Kare-Kare

Oxtail and Beef Tripe with Vegetables in Thick Peanut Gravy

A traditional Tagalog dish, Kare-Kare is a Filipino party favorite. It is made with oxtail, beef tripe (tuwalya) and vegetables cooked in thickened peanut gravy.

The dish is yellow-orange in color and is made by using the hot oil steeped with achuete or annatto seeds. The sauce is flavored with ground peanuts and thickened by rice grains that have been toasted and powdered.
Kare-Kare is served with sauteed shrimp paste(bagoong). It's a perfect dish to pair with Crispy Pata (deep fried Pork Knuckles).

Nowadays, you can make this dish vegetarian or even seafood style. And also, I think it’s more practical to use peanut butter instead of toasting and grounding the peanuts.

The oxtails take a long time to tenderize if you use the conventional simmering method. So I cook the oxtails in the pressure cooker. Then, I skim the fat off.

The same is true with the tripe, which is the lining of the cow’s first and second stomachs. Tripe is as challenging to cook as the oxtail. The tripe needs to be cleaned and blanched thoroughly and it must be cooked for hours to make it tender and edible.

YOUR KARE-KARE SHOPPING LIST:

  • Oxtail
  • beef tripe (tuwalya)(optional)
  • Peanut Butter
  • Achuete or Annatto Seeds
  • Eggplants
  • Banana Bud or Heart(Puso ng Saging)(optional)
  • String Beans
  • Bok Choy or Chinese Cabbage(Pechay)
  • Beef Broth

IN THE PANTRY:

  • Garlic
  • Onion
  • Salt
  • Sugar
  • Rice Grains
  • Pepper
  • Sauteed Shrimp Paste(Bagoong Alamang)
  • Cooking Oil

kare-kare

INGREDIENTS

  • 2 pounds Oxtail, cut in 1" thickness
  • 1 pound beef tripe (tuwalya), pressure cooked, cut into 2" squares (optional)
  • 1/2 pound string beans, sliced in 3" lengths
  • 2 pcs. eggplants, sliced in 3" wedges
  • 1 banana bud or heart(puso ng saging), sliced in strips(optional)
  • 6 stalks Bok Choy(Pechay), leaves and stalk separated, cut in 2" lengths
  • 1/2 cup peanut butter, dissolved in 1 cup beef broth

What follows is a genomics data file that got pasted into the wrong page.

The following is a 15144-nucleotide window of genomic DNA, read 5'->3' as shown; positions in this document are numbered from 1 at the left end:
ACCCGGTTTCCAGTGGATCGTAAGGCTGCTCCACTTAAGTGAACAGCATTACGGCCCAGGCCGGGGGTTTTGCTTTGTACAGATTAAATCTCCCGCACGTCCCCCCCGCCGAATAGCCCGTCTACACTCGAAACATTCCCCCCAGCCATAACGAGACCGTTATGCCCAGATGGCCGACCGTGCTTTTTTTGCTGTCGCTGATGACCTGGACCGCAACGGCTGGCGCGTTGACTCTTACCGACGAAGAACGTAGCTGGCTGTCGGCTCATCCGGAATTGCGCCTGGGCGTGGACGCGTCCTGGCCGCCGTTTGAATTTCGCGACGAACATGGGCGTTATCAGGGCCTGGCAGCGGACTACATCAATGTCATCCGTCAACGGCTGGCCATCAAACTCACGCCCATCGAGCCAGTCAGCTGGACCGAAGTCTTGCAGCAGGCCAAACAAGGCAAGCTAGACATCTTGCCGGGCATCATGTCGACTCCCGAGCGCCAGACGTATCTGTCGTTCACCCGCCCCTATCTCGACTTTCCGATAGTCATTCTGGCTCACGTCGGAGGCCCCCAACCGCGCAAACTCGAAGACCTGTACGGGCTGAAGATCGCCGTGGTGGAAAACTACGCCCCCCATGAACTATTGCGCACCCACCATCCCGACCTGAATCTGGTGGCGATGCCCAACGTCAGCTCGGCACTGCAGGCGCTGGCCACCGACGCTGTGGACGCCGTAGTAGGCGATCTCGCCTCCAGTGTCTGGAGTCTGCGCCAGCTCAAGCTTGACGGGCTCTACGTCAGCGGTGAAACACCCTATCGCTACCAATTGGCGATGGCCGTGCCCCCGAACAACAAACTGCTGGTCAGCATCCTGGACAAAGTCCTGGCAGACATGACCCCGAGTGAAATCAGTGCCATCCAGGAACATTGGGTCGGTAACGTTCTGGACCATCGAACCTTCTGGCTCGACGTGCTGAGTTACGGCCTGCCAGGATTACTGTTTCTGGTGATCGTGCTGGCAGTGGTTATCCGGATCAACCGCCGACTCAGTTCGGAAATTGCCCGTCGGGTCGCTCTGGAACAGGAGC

• 1/4 cup toasted rice, powdered, dissolved in 1/2 cup beef broth
  • 5 cups beef broth (total)
  • 2 tablespoons achuete (annatto) seeds
  • 1/4 cup cooking oil
  • 3 cloves garlic, minced
  • 1 medium onion, chopped
  • 1 tablespoon salt
  • 1 tablespoon sugar
  • 1/4 teaspoon pepper
  • Sauteed Shrimp Paste(Bagoong Alamang)

PREPARATION TIME : 20 minutes

COOKING TIME : 30 minutes
(pre-cooking the oxtail and beef tripe not included)

1 Heat up the oil, then put in the achuete seeds for a couple minutes until the oil becomes deep red. Strain out the seeds.

2 Saute the garlic and onion using the achuete oil, then add the oxtail and beef tripe, salt, pepper, sugar, beef broth and the dissolved-peanut butter. Bring to a boil.

3 Turn the heat down, and put the vegetables(except the Bok Choy leaves) into the sauce. Cover and cook for approximately 10 minutes or until the vegetables are done.

4 Add the dissolved rice flour into the sauce to thicken.

5 Add the Bok Choy leaves. Cook for another minute and it's ready to serve.

6 Serve with rice along with a side of Sauteed Shrimp Paste(Bagoong Alamang). (Learn more about COOKING RICE, THE FILIPINO WAY.)

BENG'S TIPS

  • The achuete oil can stain tile counters so be careful not to spill or splatter any oil. Although bleach can remove the stain, you may want to test it first to make sure it will not affect the color of the tiles.

  • If string beans and Bok Choy are unavailable, substitute green beans for the string beans and spinach for the Bok Choy. The difference is negligible and the flavor of the dish will not be affected.

  • I like a hint of sweetness for my Kare-kare so I add a tablespoon of sugar. If you are using a sweet peanut butter, you can omit the sugar.

  • To cut some of the preparation time, try looking for Powdered Annato (Achuete) and Toasted Rice Flours which are readily available in the Asian Markets. They come in small packages with their equivalent Vietnamese or Thai names on the labels.

  • Is this recipe a little too much work for you? If so, you can simplify it by using the Stew Base Mix for Kare-Kare that you can buy at any Asian store. I suggest, though, to try making it from scratch at least once, and compare the difference in taste.


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